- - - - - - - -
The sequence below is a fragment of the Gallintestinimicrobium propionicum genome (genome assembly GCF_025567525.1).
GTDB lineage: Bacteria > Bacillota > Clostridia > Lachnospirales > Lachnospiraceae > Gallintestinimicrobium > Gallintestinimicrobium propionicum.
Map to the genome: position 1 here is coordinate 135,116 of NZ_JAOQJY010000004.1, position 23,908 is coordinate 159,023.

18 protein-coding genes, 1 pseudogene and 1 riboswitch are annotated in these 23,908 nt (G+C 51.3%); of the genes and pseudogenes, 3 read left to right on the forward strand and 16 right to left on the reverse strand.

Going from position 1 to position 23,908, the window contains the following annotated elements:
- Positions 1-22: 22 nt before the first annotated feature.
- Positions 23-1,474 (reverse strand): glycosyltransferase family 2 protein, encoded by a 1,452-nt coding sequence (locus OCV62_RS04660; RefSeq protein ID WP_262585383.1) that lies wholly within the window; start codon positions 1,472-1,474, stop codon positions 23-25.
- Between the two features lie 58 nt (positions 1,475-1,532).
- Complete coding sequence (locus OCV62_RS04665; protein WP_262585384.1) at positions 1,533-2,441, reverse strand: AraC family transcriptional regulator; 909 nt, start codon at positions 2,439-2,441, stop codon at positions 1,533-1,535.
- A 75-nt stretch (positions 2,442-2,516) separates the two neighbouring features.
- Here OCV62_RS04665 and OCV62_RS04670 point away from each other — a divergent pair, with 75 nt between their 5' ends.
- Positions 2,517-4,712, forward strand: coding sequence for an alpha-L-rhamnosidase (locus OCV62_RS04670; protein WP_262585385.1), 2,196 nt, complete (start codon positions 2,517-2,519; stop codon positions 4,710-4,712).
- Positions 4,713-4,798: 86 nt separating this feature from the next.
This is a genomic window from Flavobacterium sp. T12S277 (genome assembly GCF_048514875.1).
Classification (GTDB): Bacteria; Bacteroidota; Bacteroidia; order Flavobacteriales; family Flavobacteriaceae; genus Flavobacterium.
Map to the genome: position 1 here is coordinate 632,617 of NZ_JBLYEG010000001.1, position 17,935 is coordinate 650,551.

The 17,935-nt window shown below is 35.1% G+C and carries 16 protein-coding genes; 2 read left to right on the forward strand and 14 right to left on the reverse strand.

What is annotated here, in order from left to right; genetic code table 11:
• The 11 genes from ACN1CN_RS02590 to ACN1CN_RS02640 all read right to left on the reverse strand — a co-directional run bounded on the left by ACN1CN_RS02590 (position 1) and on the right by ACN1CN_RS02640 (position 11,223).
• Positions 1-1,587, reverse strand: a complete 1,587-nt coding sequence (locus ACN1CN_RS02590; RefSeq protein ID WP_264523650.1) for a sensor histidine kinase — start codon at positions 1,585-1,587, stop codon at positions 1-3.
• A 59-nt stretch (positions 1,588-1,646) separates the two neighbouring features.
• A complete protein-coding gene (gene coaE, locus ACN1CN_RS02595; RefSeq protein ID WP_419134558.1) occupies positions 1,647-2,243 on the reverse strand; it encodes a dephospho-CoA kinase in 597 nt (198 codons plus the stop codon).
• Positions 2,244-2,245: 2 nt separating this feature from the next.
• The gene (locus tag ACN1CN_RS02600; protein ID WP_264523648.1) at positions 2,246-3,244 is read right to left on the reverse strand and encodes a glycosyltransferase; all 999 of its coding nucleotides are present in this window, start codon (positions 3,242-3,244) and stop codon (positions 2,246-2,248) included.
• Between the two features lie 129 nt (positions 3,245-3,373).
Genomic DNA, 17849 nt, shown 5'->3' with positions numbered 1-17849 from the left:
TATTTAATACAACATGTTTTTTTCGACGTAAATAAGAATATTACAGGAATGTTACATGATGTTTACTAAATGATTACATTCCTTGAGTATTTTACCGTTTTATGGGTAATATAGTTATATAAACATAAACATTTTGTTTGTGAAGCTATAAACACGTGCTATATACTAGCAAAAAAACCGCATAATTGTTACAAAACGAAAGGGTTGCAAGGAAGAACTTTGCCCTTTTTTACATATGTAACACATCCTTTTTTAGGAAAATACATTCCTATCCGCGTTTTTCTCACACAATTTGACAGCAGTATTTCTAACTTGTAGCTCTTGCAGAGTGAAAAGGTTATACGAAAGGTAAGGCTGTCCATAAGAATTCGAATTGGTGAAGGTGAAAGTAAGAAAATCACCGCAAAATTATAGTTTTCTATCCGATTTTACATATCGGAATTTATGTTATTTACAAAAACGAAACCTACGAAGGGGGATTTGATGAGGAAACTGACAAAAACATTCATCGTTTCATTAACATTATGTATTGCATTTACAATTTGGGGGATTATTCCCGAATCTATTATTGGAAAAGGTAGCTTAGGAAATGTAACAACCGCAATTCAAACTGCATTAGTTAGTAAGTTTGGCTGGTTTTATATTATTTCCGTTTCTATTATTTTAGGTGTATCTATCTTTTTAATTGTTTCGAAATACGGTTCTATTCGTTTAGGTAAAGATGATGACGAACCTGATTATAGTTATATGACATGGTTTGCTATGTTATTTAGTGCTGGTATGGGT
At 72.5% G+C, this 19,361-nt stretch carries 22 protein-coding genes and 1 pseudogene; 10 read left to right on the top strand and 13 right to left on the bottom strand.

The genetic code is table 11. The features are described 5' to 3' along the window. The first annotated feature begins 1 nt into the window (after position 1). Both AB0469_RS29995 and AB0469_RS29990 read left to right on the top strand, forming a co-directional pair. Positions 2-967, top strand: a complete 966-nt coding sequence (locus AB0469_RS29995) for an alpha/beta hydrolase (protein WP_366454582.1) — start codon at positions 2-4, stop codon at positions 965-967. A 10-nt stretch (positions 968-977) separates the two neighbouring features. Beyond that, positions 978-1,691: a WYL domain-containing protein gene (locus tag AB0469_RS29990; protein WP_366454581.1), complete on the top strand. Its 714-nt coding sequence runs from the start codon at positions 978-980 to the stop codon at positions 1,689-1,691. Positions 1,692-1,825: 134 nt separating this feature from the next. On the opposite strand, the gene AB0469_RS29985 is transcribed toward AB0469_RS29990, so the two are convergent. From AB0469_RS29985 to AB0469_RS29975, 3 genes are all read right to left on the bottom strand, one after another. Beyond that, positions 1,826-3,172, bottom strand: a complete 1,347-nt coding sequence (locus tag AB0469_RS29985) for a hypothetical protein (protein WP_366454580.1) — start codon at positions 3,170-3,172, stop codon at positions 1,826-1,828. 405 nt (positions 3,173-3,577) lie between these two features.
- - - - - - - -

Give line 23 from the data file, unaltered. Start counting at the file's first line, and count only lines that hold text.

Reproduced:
• Positions 2,244-2,245: 2 nt separating this feature from the next.